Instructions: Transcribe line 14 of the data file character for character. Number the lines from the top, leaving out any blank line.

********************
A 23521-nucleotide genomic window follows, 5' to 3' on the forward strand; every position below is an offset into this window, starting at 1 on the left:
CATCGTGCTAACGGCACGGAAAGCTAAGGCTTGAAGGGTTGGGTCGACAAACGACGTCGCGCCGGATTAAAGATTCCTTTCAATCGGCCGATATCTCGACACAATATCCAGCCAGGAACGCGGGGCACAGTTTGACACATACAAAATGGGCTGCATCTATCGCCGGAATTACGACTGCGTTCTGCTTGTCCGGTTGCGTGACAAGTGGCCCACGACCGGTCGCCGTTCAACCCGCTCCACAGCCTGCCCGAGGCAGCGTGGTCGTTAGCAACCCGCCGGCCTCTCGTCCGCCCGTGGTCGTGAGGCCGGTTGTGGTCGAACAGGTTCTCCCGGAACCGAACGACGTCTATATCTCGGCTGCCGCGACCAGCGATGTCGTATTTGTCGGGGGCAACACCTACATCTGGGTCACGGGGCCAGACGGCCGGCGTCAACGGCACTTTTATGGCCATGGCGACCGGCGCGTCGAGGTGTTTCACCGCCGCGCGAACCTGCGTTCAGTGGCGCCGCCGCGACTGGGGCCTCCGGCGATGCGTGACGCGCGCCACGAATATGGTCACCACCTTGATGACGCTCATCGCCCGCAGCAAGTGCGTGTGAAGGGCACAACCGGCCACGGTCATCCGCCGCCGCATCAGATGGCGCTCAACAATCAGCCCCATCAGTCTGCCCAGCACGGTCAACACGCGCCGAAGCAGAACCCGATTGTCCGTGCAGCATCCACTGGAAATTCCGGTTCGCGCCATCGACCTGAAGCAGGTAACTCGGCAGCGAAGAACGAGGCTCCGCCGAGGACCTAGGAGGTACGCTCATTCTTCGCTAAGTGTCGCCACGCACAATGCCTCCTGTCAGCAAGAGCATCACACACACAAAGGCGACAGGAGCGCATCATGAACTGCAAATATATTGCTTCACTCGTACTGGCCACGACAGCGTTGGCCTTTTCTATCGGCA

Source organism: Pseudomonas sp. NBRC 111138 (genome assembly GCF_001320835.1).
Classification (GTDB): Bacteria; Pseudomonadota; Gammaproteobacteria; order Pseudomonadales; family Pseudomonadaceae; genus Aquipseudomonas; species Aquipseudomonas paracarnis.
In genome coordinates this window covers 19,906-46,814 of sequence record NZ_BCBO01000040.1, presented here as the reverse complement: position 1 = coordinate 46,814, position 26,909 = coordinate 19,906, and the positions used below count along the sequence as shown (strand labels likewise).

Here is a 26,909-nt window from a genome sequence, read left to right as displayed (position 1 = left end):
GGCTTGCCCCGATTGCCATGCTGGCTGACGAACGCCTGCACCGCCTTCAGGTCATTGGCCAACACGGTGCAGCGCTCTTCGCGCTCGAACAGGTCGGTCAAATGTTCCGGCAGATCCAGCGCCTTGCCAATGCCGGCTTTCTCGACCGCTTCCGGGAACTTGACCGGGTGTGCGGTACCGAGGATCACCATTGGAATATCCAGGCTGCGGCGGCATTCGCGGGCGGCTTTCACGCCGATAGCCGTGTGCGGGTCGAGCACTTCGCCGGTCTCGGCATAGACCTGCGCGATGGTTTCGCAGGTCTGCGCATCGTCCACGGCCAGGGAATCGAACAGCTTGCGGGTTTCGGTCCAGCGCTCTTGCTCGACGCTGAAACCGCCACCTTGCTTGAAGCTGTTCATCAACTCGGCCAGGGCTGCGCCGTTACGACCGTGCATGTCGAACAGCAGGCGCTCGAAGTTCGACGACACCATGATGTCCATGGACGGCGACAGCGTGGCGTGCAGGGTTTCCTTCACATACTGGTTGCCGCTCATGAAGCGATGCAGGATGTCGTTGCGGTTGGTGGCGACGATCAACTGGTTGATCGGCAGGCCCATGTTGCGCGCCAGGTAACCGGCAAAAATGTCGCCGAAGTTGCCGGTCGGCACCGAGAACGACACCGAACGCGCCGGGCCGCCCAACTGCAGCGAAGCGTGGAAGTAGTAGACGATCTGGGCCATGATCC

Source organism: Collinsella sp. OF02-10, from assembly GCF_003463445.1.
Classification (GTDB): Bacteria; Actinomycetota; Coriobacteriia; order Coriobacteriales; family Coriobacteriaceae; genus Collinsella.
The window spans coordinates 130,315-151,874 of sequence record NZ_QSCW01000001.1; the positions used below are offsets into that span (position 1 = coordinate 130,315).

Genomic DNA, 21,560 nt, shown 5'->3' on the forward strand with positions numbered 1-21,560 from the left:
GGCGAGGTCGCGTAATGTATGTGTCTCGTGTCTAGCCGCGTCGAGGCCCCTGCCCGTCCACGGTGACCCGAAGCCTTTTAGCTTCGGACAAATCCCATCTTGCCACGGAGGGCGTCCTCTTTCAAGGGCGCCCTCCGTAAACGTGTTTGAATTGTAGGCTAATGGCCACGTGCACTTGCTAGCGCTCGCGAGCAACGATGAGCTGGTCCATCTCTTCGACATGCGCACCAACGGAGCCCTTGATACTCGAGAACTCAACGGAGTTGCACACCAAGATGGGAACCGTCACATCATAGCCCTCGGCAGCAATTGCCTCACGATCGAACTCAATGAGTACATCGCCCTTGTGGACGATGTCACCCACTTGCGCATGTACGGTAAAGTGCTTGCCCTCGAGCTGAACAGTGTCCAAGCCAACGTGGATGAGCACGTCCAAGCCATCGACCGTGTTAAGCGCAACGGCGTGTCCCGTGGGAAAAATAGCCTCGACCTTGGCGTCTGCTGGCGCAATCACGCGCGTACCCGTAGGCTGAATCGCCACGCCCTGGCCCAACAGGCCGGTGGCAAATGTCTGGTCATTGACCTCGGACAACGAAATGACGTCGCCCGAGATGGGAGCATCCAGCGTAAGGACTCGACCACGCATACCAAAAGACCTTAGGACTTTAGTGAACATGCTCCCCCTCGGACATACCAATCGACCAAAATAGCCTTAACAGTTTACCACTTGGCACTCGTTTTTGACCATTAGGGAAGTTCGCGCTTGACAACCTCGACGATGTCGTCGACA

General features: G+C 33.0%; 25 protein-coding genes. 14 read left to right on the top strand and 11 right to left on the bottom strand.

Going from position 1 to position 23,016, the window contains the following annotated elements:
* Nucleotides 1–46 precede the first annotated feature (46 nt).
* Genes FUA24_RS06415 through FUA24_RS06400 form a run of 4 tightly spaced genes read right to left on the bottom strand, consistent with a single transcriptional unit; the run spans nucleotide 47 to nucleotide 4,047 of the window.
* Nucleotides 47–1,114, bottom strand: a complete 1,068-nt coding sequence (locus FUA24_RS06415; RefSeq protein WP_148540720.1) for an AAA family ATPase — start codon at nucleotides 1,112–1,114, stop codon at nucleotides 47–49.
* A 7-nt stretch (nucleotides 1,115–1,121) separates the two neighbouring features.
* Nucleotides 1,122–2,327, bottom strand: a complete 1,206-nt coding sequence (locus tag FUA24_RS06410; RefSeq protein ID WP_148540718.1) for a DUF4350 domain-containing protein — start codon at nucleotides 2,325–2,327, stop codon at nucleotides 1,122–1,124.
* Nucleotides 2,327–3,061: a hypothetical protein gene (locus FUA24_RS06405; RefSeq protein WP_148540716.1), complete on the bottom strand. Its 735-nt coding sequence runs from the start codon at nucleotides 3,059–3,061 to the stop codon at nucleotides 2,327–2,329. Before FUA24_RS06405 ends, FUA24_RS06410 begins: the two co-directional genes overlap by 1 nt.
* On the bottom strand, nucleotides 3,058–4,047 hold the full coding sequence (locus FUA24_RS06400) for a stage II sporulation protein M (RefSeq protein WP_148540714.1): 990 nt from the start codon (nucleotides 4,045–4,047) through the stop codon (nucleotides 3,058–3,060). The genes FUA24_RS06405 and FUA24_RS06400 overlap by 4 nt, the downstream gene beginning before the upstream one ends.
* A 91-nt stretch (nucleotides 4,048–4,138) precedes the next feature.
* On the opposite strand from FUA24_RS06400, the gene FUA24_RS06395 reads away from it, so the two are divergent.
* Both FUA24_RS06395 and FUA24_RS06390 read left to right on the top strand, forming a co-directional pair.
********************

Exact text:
Going from position 1 to position 23,016, the window contains the following annotated elements: